Brundle’s duel with Ayrton Senna for the 1983 British Formula 3 title remains the stuff of legend. Their divergent F1 fortunes can’t overshadow the talent of this World Sportscar champion and Le Mans winner-turned-broadcaster par excellence. He made the gridwalk his own (pre-Covid) and his analysis brings a sixth-sense to GP viewing.
In a close category, the Brummie-accented engineer, victor of the 1966 Daytona 24 Hours and triple 12 Hours of Sebring winner came through against the likes of Bob Wollek, Vic Elford and Olivier Gendebien. He’s best known for his association with Carroll Shelby and development of the Ford GT40, not least thanks to the 2019 film Le Mans ’66. Miles’ love for a hot beverage meant he was known affectionately among crews as ‘Teddy Teabag’.
Super-cool and super-quick, Jochen Rindt epitomised Formula 1 racing in the late 1960s; a superstar amid a field of big characters. Excluded from schools and often showcasing a broken bone as a youth, nocturnal car racing with friends gave him a love of speed and danger. His flamboyant talent brought cars to life whether leading from the front or charging from the back.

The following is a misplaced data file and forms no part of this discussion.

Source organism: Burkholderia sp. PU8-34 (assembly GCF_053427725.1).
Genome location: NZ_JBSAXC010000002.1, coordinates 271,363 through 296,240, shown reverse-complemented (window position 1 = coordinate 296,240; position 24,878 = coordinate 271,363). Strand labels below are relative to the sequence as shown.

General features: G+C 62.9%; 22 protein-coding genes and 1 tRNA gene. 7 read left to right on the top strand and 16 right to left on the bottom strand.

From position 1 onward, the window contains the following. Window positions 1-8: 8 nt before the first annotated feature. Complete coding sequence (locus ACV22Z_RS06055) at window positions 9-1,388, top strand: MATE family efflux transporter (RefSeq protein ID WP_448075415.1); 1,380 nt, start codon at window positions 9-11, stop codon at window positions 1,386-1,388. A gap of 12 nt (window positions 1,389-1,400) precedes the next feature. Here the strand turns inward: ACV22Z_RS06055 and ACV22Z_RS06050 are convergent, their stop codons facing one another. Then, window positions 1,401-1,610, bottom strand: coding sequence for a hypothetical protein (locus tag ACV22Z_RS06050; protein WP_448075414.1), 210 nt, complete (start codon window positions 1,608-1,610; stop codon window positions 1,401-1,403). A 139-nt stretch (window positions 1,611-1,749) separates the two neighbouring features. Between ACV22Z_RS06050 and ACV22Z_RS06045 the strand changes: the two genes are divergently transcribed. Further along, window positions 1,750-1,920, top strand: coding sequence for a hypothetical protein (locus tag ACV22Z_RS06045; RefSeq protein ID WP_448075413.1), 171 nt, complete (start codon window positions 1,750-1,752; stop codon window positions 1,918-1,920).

With Lotus in 1970, he’d fulfil the potential of becoming world No1, albeit under tragic circumstances.
To have achieved such greatness in his 27-year life – and to have pipped Henri Toivonen and Ari Vatanen and in the first year of our Cult Hero category – speaks volumes for Bellof’s skill. His two seasons at Tyrrell in 1984-85 hinted at a sparkling F1 future, including fourth at the ’85 Detroit GP, but his record in prototypes was incredible, winning the World Sportscar crown in 1984. He would surely have rivalled Prost and Senna in F1.
If it wasn’t for injuries, the Aussie rider would have more than the five consecutive 500cc titles he won from 1994. But his legend was forged in his recovery from what should have been a career-ending leg break. Doohan’s mental strength over numerous operations and complications mirrored his determination on track. It should be no complete surprise that his favourite corner was at Salzburgring – the most dangerous corner on the most dangerous track.
Many drivers are hailed as courageous. Few embody that attribute as entirely as Zanardi. It’s a miracle the two-time CART champion survived his 2001 crash and double leg amputation. But his passion for competition brought a switch to handcycling and Paralympic golds. A collision last year left the racing world hoping for another recovery.